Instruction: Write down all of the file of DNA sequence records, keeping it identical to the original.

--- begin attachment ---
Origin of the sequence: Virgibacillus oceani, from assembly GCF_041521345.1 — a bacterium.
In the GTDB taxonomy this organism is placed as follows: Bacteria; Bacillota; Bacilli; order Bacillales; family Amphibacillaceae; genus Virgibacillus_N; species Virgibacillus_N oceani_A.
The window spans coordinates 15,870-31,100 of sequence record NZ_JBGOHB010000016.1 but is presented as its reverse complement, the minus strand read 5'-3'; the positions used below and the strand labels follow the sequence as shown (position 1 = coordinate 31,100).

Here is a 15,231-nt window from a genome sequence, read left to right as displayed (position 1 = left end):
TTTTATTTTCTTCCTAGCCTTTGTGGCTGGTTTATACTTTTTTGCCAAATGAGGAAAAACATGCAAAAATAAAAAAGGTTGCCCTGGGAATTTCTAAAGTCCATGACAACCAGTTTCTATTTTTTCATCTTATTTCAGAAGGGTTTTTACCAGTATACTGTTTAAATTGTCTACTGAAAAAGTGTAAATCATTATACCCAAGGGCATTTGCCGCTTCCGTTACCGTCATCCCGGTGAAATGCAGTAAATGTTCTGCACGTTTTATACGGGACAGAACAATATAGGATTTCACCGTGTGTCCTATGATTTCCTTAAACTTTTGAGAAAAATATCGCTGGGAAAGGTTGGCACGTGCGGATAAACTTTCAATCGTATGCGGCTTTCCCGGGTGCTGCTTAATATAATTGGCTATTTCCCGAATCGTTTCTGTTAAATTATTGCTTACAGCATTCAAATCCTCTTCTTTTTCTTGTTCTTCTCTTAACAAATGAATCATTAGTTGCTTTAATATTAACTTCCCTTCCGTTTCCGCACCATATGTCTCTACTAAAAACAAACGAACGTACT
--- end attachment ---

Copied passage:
Origin of the sequence: Virgibacillus oceani, from assembly GCF_041521345.1 — a bacterium.
In the GTDB taxonomy this organism is placed as follows: Bacteria; Bacillota; Bacilli; order Bacillales; family Amphibacillaceae; genus Virgibacillus_N; species Virgibacillus_N oceani_A.
The window spans coordinates 15,870-31,100 of sequence record NZ_JBGOHB010000016.1 but is presented as its reverse complement, the minus strand read 5'-3'; the positions used below and the strand labels follow the sequence as shown (position 1 = coordinate 31,100).

Here is a 15,231-nt window from a genome sequence, read left to right as displayed (position 1 = left end):
TTTTATTTTCTTCCTAGCCTTTGTGGCTGGTTTATACTTTTTTGCCAAATGAGGAAAAACATGCAAAAATAAAAAAGGTTGCCCTGGGAATTTCTAAAGTCCATGACAACCAGTTTCTATTTTTTCATCTTATTTCAGAAGGGTTTTTACCAGTATACTGTTTAAATTGTCTACTGAAAAAGTGTAAATCATTATACCCAAGGGCATTTGCCGCTTCCGTTACCGTCATCCCGGTGAAATGCAGTAAATGTTCTGCACGTTTTATACGGGACAGAACAATATAGGATTTCACCGTGTGTCCTATGATTTCCTTAAACTTTTGAGAAAAATATCGCTGGGAAAGGTTGGCACGTGCGGATAAACTTTCAATCGTATGCGGCTTTCCCGGGTGCTGCTTAATATAATTGGCTATTTCCCGAATCGTTTCTGTTAAATTATTGCTTACAGCATTCAAATCCTCTTCTTTTTCTTGTTCTTCTCTTAACAAATGAATCATTAGTTGCTTTAATATTAACTTCCCTTCCGTTTCCGCACCATATGTCTCTACTAAAAACAAACGAACGTACT